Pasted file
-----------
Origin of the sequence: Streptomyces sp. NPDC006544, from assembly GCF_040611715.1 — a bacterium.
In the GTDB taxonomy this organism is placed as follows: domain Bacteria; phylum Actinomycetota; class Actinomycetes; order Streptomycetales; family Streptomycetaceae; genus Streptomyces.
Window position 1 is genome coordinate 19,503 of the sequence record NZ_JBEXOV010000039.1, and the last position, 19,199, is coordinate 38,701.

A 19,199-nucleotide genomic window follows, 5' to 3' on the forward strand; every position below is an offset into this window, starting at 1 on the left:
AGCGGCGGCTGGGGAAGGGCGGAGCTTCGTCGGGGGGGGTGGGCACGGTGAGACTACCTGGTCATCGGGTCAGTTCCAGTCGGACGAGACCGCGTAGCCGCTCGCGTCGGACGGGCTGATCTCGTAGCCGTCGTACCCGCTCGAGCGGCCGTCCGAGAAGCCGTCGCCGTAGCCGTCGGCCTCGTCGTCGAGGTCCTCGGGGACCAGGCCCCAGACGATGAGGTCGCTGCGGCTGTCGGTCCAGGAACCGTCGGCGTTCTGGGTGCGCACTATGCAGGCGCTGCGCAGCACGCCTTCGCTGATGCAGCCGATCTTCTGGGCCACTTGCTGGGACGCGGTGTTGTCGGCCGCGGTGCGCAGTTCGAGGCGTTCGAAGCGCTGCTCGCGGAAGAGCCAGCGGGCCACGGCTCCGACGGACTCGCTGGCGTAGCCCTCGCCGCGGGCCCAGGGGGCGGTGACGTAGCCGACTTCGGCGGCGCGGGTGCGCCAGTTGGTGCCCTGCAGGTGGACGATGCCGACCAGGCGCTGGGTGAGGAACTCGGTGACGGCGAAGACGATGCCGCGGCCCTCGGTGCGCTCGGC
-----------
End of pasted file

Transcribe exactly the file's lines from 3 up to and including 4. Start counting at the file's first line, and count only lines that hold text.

Window position 1 is genome coordinate 19,503 of the sequence record NZ_JBEXOV010000039.1, and the last position, 19,199, is coordinate 38,701.

A 19,199-nucleotide genomic window follows, 5' to 3' on the forward strand; every position below is an offset into this window, starting at 1 on the left: